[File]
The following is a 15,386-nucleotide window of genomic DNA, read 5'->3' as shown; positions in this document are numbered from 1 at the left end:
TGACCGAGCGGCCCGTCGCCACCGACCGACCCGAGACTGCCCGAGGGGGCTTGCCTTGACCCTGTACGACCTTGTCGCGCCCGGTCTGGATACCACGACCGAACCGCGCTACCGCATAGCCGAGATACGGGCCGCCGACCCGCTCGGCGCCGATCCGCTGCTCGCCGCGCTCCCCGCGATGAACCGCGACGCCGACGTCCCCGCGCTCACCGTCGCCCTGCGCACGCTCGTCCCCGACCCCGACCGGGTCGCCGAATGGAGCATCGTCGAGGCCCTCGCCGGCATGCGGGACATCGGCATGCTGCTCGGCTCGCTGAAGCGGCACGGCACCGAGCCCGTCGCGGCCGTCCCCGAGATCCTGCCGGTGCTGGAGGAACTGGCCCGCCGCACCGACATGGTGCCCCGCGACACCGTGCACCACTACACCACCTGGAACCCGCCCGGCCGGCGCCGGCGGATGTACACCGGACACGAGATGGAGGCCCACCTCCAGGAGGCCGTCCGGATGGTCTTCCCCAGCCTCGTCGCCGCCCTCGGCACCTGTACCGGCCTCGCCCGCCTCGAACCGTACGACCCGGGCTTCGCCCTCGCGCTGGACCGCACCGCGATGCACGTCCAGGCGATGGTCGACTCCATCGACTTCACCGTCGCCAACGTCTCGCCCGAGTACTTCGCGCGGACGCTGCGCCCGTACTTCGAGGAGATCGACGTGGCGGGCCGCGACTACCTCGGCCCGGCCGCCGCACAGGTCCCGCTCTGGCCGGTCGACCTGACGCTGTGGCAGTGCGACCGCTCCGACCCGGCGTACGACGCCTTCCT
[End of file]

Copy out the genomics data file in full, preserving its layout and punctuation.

The following is a 15,386-nucleotide window of genomic DNA, read 5'->3' as shown; positions in this document are numbered from 1 at the left end:
TGACCGAGCGGCCCGTCGCCACCGACCGACCCGAGACTGCCCGAGGGGGCTTGCCTTGACCCTGTACGACCTTGTCGCGCCCGGTCTGGATACCACGACCGAACCGCGCTACCGCATAGCCGAGATACGGGCCGCCGACCCGCTCGGCGCCGATCCGCTGCTCGCCGCGCTCCCCGCGATGAACCGCGACGCCGACGTCCCCGCGCTCACCGTCGCCCTGCGCACGCTCGTCCCCGACCCCGACCGGGTCGCCGAATGGAGCATCGTCGAGGCCCTCGCCGGCATGCGGGACATCGGCATGCTGCTCGGCTCGCTGAAGCGGCACGGCACCGAGCCCGTCGCGGCCGTCCCCGAGATCCTGCCGGTGCTGGAGGAACTGGCCCGCCGCACCGACATGGTGCCCCGCGACACCGTGCACCACTACACCACCTGGAACCCGCCCGGCCGGCGCCGGCGGATGTACACCGGACACGAGATGGAGGCCCACCTCCAGGAGGCCGTCCGGATGGTCTTCCCCAGCCTCGTCGCCGCCCTCGGCACCTGTACCGGCCTCGCCCGCCTCGAACCGTACGACCCGGGCTTCGCCCTCGCGCTGGACCGCACCGCGATGCACGTCCAGGCGATGGTCGACTCCATCGACTTCACCGTCGCCAACGTCTCGCCCGAGTACTTCGCGCGGACGCTGCGCCCGTACTTCGAGGAGATCGACGTGGCGGGCCGCGACTACCTCGGCCCGGCCGCCGCACAGGTCCCGCTCTGGCCGGTCGACCTGACGCTGTGGCAGTGCGACCGCTCCGACCCGGCGTACGACGCCTTCCT